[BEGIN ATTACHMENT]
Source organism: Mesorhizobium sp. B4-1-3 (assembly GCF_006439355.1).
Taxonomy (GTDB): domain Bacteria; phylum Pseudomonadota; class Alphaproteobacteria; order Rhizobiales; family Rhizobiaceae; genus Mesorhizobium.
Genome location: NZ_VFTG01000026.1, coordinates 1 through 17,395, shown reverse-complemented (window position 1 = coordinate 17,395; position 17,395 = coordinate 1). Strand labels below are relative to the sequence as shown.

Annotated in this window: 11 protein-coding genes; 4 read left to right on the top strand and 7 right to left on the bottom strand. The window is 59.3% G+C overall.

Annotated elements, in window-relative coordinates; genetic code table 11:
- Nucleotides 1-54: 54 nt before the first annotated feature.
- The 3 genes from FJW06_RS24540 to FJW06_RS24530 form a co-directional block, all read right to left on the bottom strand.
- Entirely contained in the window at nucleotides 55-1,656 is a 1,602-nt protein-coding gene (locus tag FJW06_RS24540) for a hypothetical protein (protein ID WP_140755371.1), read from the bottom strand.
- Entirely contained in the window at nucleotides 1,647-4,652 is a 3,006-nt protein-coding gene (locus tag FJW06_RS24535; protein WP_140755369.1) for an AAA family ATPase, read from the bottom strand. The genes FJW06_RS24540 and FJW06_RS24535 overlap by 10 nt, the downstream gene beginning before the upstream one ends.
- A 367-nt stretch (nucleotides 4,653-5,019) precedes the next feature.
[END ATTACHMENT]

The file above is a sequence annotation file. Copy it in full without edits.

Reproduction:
Source organism: Mesorhizobium sp. B4-1-3 (assembly GCF_006439355.1).
Taxonomy (GTDB): domain Bacteria; phylum Pseudomonadota; class Alphaproteobacteria; order Rhizobiales; family Rhizobiaceae; genus Mesorhizobium.
Genome location: NZ_VFTG01000026.1, coordinates 1 through 17,395, shown reverse-complemented (window position 1 = coordinate 17,395; position 17,395 = coordinate 1). Strand labels below are relative to the sequence as shown.

Annotated in this window: 11 protein-coding genes; 4 read left to right on the top strand and 7 right to left on the bottom strand. The window is 59.3% G+C overall.

Annotated elements, in window-relative coordinates; genetic code table 11:
- Nucleotides 1-54: 54 nt before the first annotated feature.
- The 3 genes from FJW06_RS24540 to FJW06_RS24530 form a co-directional block, all read right to left on the bottom strand.
- Entirely contained in the window at nucleotides 55-1,656 is a 1,602-nt protein-coding gene (locus tag FJW06_RS24540) for a hypothetical protein (protein ID WP_140755371.1), read from the bottom strand.
- Entirely contained in the window at nucleotides 1,647-4,652 is a 3,006-nt protein-coding gene (locus tag FJW06_RS24535; protein WP_140755369.1) for an AAA family ATPase, read from the bottom strand. The genes FJW06_RS24540 and FJW06_RS24535 overlap by 10 nt, the downstream gene beginning before the upstream one ends.
- A 367-nt stretch (nucleotides 4,653-5,019) precedes the next feature.